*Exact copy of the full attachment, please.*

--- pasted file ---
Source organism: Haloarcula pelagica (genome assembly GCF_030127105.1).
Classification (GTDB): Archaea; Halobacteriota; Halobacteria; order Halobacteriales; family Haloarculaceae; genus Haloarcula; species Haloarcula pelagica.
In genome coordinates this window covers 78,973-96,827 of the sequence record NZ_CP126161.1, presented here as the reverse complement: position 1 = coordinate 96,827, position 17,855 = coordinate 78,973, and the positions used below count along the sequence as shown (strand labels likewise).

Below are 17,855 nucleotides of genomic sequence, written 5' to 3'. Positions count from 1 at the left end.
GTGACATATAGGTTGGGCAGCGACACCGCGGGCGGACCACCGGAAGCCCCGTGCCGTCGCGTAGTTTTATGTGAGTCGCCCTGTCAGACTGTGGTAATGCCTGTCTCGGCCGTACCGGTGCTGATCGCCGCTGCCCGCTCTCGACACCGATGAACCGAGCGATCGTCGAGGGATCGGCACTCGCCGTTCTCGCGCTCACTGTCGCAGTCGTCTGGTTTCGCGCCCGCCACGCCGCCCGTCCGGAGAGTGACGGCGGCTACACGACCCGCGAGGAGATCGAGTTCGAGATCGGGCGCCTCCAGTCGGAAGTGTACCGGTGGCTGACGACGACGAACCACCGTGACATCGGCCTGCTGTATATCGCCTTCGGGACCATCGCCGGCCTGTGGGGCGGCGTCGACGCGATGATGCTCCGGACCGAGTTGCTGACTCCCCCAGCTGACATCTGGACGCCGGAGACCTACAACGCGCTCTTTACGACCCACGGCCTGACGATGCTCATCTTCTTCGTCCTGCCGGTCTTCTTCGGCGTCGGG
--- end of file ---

Source organism: Haloarcula pelagica (genome assembly GCF_030127105.1).
Classification (GTDB): Archaea; Halobacteriota; Halobacteria; order Halobacteriales; family Haloarculaceae; genus Haloarcula; species Haloarcula pelagica.
In genome coordinates this window covers 78,973-96,827 of the sequence record NZ_CP126161.1, presented here as the reverse complement: position 1 = coordinate 96,827, position 17,855 = coordinate 78,973, and the positions used below count along the sequence as shown (strand labels likewise).

Below are 17,855 nucleotides of genomic sequence, written 5' to 3'. Positions count from 1 at the left end.
GTGACATATAGGTTGGGCAGCGACACCGCGGGCGGACCACCGGAAGCCCCGTGCCGTCGCGTAGTTTTATGTGAGTCGCCCTGTCAGACTGTGGTAATGCCTGTCTCGGCCGTACCGGTGCTGATCGCCGCTGCCCGCTCTCGACACCGATGAACCGAGCGATCGTCGAGGGATCGGCACTCGCCGTTCTCGCGCTCACTGTCGCAGTCGTCTGGTTTCGCGCCCGCCACGCCGCCCGTCCGGAGAGTGACGGCGGCTACACGACCCGCGAGGAGATCGAGTTCGAGATCGGGCGCCTCCAGTCGGAAGTGTACCGGTGGCTGACGACGACGAACCACCGTGACATCGGCCTGCTGTATATCGCCTTCGGGACCATCGCCGGCCTGTGGGGCGGCGTCGACGCGATGATGCTCCGGACCGAGTTGCTGACTCCCCCAGCTGACATCTGGACGCCGGAGACCTACAACGCGCTCTTTACGACCCACGGCCTGACGATGCTCATCTTCTTCGTCCTGCCGGTCTTCTTCGGCGTCGGG